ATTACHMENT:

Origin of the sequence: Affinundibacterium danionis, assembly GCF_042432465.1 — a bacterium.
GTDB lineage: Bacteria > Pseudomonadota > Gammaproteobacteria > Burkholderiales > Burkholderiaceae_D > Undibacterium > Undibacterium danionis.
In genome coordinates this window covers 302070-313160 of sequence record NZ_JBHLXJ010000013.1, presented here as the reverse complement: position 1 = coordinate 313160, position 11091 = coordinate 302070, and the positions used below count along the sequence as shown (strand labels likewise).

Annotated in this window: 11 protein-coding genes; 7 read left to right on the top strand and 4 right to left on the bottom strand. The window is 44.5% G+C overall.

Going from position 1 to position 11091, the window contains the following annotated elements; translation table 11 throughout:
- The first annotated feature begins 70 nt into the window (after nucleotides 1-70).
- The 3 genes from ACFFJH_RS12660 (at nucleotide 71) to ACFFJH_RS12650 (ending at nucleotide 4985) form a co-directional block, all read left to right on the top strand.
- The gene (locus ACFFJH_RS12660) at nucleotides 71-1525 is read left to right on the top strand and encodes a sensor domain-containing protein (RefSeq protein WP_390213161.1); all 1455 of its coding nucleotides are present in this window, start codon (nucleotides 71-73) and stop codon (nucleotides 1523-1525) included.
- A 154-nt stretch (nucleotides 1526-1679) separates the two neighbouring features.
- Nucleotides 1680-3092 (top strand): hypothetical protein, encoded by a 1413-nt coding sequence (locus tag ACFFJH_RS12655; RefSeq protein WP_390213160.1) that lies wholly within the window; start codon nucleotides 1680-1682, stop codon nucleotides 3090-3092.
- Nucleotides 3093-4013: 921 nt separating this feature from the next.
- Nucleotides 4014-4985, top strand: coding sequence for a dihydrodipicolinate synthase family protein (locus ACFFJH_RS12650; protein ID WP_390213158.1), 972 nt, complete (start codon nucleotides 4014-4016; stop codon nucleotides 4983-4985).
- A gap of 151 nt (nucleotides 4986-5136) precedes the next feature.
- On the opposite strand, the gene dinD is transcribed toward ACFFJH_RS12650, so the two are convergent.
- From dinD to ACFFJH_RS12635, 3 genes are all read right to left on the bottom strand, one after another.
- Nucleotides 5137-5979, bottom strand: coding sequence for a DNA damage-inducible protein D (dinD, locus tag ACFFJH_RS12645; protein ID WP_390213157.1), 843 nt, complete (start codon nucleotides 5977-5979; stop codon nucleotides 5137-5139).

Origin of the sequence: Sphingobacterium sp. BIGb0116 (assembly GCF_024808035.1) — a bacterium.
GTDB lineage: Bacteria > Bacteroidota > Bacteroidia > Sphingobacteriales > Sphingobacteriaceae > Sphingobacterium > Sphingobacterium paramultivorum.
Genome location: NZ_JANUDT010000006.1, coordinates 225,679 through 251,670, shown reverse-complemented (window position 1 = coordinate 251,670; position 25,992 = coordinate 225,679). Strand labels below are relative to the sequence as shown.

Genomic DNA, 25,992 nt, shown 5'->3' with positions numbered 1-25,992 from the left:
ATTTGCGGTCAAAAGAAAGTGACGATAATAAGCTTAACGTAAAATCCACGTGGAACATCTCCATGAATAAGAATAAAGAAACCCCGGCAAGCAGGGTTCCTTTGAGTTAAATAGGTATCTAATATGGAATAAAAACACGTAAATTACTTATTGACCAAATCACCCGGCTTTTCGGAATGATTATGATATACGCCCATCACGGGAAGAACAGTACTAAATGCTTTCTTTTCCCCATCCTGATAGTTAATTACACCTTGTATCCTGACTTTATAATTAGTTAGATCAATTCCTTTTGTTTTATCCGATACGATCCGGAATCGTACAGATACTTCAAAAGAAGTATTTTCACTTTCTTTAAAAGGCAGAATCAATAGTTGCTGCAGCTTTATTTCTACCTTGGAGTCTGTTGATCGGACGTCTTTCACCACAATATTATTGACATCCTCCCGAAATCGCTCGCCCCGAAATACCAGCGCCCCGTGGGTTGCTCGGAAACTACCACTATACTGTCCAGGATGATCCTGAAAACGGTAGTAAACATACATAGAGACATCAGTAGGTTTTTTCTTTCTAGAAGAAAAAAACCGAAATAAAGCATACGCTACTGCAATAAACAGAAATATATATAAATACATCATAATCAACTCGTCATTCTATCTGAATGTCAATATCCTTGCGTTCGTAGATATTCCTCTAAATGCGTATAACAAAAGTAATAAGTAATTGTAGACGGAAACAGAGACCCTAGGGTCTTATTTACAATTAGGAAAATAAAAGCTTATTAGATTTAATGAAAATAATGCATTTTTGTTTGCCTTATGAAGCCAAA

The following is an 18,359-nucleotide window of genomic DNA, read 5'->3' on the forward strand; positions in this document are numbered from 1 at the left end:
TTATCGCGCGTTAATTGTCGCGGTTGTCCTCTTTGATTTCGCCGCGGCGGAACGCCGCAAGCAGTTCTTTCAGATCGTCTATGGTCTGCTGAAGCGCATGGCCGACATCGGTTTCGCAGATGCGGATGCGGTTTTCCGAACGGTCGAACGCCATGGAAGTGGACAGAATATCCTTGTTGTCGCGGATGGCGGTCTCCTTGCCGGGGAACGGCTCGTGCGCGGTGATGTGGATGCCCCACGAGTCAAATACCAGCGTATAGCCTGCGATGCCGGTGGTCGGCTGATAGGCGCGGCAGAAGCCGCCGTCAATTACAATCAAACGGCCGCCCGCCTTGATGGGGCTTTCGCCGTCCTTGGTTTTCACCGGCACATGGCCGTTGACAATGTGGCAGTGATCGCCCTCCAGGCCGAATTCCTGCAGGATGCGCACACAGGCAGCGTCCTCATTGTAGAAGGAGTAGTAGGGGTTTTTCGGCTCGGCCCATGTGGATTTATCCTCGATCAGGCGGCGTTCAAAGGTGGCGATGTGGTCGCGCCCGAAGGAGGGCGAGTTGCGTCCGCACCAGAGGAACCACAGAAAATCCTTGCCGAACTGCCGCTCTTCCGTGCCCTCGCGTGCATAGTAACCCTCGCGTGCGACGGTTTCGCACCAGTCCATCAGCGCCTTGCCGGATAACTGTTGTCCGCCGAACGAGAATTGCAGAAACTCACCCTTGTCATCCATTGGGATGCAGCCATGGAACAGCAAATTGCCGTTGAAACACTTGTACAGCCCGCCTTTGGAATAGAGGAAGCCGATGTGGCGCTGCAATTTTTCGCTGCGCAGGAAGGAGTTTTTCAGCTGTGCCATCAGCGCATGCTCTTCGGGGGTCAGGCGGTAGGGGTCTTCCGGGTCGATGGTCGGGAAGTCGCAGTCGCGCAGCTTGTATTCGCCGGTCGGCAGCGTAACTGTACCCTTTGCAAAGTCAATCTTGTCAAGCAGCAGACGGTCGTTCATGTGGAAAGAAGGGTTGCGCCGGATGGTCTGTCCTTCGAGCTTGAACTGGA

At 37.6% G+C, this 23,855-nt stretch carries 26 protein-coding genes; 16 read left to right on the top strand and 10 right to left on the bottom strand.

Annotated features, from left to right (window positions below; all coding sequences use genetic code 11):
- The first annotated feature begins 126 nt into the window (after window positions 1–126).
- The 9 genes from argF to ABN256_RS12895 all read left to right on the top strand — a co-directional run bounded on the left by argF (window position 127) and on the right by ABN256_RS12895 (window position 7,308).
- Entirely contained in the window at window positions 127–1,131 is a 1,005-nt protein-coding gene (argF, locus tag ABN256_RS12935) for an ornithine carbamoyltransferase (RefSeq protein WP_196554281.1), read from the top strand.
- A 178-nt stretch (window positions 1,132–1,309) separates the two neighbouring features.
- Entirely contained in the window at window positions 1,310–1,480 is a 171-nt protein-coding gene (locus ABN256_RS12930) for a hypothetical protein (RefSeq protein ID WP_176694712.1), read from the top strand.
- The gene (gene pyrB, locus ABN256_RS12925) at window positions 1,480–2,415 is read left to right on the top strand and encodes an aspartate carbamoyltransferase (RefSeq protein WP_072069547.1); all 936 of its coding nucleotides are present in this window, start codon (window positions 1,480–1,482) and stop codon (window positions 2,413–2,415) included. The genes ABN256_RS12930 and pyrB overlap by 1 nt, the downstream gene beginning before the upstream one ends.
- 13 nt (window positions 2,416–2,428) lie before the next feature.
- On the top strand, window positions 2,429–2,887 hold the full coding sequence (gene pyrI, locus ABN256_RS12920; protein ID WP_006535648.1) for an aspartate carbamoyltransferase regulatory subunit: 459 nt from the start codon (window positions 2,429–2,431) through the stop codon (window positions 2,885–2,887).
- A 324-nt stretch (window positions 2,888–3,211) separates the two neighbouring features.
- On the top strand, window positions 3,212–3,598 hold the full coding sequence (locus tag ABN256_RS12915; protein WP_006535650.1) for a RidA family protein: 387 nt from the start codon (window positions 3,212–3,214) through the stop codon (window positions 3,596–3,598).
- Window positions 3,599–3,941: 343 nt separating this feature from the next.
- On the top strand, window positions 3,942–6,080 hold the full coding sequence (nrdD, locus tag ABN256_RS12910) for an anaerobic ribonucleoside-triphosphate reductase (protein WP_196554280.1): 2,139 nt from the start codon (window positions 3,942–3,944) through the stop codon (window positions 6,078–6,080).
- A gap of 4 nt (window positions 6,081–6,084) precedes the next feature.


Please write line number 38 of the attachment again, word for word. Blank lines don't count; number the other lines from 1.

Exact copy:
- A gap of 4 nt (window positions 6,081–6,084) precedes the next feature.